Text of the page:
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Korean J Infect Dis. 1997 May;29(3):191-200. Korean. Original Article.
Song KJ , Baek LJ , Chung JH , Kang JI , Park KS , Kim SY , Song JW , Kim MJ , Kim WJ , Chung HJ , Lee YJ .
Department of Microbiology, College of Medicine, the Institute for Viral Diseases, Seoul, Korea.
Department of Internal Medicine 1, College of Medicine, Korea University, Seoul, Korea.
Abstract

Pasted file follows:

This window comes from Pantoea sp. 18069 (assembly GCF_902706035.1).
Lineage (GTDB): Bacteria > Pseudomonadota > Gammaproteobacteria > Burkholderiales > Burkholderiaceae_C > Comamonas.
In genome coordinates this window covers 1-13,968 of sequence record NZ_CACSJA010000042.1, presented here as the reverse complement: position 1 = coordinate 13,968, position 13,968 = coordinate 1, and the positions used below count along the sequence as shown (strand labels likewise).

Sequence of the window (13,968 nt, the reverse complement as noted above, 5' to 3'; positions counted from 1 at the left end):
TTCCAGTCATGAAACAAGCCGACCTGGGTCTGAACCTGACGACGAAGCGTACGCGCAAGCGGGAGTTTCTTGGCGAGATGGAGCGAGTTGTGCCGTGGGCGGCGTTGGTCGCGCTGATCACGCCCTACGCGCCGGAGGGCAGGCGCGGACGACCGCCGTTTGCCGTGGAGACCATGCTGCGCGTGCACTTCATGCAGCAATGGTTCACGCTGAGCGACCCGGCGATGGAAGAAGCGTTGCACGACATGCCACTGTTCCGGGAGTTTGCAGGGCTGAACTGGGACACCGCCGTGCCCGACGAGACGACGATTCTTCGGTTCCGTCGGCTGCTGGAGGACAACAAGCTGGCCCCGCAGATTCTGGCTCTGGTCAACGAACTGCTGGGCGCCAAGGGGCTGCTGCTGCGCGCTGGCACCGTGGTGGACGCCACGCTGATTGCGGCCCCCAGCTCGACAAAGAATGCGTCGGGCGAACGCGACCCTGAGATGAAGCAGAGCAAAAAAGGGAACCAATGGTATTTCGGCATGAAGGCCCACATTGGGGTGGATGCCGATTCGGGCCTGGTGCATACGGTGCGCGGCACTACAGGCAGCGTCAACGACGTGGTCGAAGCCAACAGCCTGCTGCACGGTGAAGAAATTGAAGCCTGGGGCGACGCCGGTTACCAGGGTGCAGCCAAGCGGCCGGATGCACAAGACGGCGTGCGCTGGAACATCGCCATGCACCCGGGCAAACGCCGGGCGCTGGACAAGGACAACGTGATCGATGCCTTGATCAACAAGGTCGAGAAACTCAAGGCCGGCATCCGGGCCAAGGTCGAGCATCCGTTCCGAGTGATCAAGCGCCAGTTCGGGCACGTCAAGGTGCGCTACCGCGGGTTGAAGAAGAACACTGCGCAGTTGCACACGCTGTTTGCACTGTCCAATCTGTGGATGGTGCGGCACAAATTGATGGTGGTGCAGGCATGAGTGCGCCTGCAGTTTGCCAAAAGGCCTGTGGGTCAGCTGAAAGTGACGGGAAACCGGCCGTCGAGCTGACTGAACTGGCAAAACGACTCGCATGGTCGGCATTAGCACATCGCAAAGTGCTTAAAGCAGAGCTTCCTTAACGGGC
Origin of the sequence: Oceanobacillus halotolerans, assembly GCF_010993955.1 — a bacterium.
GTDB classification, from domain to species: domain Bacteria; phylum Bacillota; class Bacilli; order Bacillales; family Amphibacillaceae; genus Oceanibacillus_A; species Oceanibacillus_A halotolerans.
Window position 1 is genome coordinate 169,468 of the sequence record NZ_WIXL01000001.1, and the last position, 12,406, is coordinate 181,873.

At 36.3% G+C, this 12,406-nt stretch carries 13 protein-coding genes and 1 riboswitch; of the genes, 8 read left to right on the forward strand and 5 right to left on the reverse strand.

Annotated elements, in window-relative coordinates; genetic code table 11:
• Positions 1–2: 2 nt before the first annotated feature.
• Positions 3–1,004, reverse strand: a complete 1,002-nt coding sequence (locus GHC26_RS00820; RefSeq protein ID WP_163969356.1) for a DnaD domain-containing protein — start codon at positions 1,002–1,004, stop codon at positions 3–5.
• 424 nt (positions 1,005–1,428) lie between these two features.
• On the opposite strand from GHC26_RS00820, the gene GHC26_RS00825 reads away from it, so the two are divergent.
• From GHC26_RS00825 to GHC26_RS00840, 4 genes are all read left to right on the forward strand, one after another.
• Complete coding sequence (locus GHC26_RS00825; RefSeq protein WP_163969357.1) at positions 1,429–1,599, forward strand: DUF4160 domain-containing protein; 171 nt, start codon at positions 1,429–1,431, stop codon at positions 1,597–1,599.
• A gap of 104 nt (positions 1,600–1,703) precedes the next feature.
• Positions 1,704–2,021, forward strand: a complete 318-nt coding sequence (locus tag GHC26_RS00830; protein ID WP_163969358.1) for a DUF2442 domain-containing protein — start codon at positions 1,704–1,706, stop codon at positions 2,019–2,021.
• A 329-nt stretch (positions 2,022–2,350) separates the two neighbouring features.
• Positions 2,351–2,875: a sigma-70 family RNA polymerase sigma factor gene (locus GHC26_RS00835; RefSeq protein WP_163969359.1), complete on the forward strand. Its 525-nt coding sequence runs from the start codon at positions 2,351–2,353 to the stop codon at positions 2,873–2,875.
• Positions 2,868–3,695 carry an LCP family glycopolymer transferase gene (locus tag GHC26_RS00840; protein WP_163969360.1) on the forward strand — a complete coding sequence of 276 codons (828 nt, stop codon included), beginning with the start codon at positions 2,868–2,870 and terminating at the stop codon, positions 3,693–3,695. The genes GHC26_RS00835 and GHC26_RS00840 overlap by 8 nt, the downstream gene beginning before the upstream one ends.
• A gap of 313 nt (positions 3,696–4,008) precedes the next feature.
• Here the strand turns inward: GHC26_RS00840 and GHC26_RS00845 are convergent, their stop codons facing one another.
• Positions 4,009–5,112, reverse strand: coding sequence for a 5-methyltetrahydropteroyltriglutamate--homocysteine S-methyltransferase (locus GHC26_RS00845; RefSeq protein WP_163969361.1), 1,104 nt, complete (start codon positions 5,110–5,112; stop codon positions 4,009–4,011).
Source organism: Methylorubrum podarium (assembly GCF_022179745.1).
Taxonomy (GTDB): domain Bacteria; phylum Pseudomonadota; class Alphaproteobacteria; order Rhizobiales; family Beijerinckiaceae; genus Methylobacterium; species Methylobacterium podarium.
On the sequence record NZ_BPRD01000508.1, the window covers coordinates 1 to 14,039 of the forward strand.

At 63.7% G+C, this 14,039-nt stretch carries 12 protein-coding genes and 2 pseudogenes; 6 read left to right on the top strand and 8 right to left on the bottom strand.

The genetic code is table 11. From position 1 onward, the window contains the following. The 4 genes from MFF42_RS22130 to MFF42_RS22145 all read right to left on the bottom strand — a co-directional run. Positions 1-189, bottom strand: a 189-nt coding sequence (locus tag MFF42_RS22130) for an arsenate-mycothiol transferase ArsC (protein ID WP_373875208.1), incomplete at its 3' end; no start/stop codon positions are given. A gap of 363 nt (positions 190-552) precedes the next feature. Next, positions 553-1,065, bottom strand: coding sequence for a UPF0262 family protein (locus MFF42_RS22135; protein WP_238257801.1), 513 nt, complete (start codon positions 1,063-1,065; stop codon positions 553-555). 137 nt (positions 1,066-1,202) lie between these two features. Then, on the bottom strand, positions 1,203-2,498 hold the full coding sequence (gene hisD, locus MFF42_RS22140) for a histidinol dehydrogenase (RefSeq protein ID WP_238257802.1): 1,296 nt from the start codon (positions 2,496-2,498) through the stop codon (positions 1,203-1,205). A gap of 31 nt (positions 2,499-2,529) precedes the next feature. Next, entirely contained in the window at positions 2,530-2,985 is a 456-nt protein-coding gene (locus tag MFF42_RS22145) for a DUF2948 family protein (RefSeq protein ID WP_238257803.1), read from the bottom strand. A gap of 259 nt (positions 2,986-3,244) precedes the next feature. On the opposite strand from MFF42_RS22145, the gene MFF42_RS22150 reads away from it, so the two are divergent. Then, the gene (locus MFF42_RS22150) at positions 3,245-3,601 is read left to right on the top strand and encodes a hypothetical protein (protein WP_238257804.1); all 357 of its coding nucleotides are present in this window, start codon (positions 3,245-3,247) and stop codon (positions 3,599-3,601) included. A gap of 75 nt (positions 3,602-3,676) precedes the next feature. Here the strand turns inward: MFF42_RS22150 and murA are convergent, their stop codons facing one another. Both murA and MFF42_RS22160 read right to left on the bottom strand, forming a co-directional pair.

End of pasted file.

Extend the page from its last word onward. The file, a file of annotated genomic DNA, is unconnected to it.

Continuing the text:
BACKGROUND: The age group of Rubella virus (RV) infection in most industrialized nations located in temperate climates, has in large part shifted from children to young adults since introducing of the RV vaccine in late 1960's. Interestingly, there were rubella outbreaks from 1995 through 1996 in Korea, and middle and high school students were mostly affected during that time. Although continued cycling of the rubella epidemics, there were no reports about the isolation or genetic information of rubella viruses circulated in Korea. METHOD: To isolate RV circulated in Korea, and determine the phylogenetic relationship between RV strains in Korea and RV isolates from other geographic regions including vaccine strains, we inoculated nasopharyngeal secretion samples from clinically diagnosed rubella patients to Vero E6 cells, and sequenced corresponding region of the 5' E1 encoding genomic regions of RV isolates. RESULT: Seven RV strains isolated from Korea showed 93.6 to 97.8% and 98.3 to 100% sequence homologies in nucleotide and amino acid levels, respectively, compared to RA27/3 vaccine strain. Phylogenetic tree based on 359bp of RV indicated that at least two different groups of RV circulated in Korea during 1995-1996 epidemics. CONCLUSION: Our data suggested that mutant RV strains were possibly not the cause of recent rubella epidemics in Korea.

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